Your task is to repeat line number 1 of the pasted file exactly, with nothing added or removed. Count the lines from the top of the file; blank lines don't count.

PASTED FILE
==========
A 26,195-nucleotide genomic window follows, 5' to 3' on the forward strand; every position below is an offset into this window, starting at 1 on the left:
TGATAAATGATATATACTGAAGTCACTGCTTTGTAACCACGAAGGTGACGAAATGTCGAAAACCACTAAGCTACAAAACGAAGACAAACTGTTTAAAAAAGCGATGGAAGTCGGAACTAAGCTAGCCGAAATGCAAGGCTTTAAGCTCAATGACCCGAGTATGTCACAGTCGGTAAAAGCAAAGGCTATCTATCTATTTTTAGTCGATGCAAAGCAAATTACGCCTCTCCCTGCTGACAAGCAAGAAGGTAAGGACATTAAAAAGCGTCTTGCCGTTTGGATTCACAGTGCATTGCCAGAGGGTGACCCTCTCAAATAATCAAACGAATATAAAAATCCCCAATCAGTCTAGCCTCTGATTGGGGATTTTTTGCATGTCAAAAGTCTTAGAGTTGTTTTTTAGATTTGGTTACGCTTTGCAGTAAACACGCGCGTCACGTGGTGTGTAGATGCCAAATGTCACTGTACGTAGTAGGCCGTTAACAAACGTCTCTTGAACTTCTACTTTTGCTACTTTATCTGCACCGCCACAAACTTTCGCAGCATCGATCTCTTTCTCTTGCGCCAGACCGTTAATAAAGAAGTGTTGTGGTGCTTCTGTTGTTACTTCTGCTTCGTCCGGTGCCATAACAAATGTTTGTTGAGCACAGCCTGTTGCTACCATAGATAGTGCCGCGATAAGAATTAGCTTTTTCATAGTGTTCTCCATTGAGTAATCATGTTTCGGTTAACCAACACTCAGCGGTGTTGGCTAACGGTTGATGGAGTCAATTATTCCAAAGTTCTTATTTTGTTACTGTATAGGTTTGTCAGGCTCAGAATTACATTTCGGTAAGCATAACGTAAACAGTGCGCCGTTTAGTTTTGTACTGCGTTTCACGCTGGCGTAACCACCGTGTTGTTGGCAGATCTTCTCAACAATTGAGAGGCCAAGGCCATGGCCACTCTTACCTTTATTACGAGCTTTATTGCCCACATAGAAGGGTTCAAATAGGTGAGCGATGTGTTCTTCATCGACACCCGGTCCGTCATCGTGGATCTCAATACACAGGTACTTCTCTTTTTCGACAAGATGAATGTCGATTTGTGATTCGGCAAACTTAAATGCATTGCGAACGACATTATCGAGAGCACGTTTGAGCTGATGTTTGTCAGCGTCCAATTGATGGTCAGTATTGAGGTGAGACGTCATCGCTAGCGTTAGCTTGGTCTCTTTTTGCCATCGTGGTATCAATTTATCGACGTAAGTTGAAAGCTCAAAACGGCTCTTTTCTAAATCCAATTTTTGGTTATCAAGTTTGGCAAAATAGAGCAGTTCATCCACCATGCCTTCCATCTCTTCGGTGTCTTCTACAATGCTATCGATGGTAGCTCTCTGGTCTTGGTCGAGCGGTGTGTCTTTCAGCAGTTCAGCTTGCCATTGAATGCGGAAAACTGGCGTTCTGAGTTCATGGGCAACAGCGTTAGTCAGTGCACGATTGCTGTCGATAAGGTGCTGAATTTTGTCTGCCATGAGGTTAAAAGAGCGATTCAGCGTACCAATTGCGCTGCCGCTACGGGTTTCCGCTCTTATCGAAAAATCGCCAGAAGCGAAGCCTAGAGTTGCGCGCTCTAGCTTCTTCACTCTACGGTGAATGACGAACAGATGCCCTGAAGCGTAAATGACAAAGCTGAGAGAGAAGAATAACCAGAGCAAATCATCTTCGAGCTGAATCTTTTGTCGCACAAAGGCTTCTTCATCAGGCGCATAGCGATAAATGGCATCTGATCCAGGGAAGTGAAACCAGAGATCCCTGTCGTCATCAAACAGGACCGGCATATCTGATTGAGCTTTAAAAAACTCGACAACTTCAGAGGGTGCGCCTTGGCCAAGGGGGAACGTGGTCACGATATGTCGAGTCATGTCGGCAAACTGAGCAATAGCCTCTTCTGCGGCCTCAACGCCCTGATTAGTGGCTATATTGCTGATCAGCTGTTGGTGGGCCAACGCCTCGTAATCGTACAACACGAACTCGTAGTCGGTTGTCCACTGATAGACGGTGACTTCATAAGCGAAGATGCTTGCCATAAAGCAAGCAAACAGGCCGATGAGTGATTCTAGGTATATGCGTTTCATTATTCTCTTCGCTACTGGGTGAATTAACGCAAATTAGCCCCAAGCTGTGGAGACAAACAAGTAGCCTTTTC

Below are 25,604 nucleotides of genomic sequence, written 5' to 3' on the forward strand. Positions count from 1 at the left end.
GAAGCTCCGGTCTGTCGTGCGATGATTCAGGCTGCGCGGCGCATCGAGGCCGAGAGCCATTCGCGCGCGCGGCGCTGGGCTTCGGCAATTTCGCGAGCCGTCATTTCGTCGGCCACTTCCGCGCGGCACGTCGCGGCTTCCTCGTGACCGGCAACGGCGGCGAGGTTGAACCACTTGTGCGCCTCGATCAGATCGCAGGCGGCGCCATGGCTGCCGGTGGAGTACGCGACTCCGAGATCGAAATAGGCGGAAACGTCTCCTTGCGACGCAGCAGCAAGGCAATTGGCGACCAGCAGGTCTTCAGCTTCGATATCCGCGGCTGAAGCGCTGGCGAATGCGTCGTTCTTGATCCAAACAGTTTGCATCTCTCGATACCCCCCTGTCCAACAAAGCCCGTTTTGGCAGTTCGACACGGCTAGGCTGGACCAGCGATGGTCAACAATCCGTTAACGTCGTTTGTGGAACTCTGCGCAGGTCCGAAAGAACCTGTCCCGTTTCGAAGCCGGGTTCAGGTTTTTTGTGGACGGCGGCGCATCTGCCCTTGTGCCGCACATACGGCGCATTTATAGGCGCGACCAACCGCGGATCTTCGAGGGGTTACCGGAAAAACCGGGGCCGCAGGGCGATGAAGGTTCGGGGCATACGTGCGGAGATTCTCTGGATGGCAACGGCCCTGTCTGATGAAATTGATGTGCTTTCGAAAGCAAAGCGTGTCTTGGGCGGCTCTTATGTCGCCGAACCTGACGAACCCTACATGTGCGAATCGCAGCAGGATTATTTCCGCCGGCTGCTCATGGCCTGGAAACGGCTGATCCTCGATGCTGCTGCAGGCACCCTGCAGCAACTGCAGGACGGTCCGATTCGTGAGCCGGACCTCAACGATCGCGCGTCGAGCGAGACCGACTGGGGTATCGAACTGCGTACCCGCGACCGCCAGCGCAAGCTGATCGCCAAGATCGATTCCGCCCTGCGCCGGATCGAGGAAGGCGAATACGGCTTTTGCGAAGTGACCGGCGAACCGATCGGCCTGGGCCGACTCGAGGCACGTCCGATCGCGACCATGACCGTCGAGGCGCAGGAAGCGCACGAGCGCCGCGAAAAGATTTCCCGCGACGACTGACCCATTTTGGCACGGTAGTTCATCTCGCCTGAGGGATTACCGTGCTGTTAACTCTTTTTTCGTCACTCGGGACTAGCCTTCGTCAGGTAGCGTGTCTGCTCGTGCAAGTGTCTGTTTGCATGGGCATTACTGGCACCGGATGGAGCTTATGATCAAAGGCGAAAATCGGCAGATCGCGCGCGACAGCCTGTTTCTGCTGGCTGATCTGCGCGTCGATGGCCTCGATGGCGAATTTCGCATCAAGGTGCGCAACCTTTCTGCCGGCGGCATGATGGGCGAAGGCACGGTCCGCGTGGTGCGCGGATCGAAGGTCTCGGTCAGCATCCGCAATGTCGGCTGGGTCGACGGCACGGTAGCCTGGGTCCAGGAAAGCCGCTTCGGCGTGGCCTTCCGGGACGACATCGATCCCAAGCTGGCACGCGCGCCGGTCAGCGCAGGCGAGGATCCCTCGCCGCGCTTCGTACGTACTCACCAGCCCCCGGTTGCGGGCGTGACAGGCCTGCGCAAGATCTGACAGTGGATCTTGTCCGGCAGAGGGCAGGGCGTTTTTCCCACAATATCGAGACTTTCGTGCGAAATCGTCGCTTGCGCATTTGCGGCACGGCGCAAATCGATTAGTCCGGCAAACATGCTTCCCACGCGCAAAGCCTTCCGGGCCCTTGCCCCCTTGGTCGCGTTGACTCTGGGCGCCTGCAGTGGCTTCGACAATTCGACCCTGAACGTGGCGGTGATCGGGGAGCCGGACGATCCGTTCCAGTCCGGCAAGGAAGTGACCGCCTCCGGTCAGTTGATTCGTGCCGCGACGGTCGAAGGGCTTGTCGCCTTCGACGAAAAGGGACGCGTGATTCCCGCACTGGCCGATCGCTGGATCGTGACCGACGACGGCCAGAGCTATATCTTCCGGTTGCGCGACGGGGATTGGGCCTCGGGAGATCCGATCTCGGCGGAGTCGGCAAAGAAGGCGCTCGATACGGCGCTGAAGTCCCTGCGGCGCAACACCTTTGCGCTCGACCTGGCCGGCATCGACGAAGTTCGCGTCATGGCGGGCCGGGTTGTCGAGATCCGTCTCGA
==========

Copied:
A 26,195-nucleotide genomic window follows, 5' to 3' on the forward strand; every position below is an offset into this window, starting at 1 on the left: